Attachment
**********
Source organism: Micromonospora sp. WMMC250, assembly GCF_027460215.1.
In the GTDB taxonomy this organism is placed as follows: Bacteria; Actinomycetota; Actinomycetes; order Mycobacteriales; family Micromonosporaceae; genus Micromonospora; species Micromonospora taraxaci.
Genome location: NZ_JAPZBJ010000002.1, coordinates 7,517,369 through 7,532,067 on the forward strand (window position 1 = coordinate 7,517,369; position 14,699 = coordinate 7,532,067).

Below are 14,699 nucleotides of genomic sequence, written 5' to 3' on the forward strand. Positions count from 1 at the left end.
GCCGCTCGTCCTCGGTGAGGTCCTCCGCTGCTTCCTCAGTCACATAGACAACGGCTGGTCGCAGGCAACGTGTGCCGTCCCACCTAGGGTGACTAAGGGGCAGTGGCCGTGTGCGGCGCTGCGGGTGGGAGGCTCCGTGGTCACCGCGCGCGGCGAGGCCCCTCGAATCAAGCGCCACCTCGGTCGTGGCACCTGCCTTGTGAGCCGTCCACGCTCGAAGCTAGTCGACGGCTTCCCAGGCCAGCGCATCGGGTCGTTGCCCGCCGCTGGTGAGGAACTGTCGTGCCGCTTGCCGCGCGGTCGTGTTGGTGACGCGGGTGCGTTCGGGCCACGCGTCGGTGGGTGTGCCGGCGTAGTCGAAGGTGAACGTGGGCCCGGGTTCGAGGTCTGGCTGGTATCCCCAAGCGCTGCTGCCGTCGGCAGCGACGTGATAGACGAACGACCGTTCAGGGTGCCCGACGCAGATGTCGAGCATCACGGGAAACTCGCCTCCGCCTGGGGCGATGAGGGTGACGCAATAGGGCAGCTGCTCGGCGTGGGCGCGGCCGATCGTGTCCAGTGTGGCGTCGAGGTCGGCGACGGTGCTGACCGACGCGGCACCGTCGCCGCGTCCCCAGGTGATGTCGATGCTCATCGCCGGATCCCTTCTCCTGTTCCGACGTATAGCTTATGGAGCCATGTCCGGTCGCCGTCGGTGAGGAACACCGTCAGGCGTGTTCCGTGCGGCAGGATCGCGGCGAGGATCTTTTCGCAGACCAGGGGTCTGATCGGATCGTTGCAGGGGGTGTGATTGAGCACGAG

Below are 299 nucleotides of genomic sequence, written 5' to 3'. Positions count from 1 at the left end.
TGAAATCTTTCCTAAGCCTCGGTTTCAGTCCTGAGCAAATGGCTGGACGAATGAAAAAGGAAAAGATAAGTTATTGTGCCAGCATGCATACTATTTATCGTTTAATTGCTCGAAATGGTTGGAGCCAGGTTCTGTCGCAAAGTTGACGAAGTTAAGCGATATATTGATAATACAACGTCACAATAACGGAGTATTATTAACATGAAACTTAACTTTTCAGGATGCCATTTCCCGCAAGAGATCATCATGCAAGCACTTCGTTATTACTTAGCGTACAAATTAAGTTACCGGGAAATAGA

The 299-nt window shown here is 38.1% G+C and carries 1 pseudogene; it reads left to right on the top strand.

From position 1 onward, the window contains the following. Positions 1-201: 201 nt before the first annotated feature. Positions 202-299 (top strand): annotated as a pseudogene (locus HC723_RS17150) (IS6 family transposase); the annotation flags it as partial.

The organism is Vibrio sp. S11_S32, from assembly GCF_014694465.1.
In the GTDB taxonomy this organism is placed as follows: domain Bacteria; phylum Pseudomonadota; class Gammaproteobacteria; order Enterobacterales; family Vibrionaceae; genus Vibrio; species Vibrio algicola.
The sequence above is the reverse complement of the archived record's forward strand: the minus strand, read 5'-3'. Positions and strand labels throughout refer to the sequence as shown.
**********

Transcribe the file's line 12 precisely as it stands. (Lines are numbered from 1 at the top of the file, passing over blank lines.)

The sequence above is the reverse complement of the archived record's forward strand: the minus strand, read 5'-3'. Positions and strand labels throughout refer to the sequence as shown.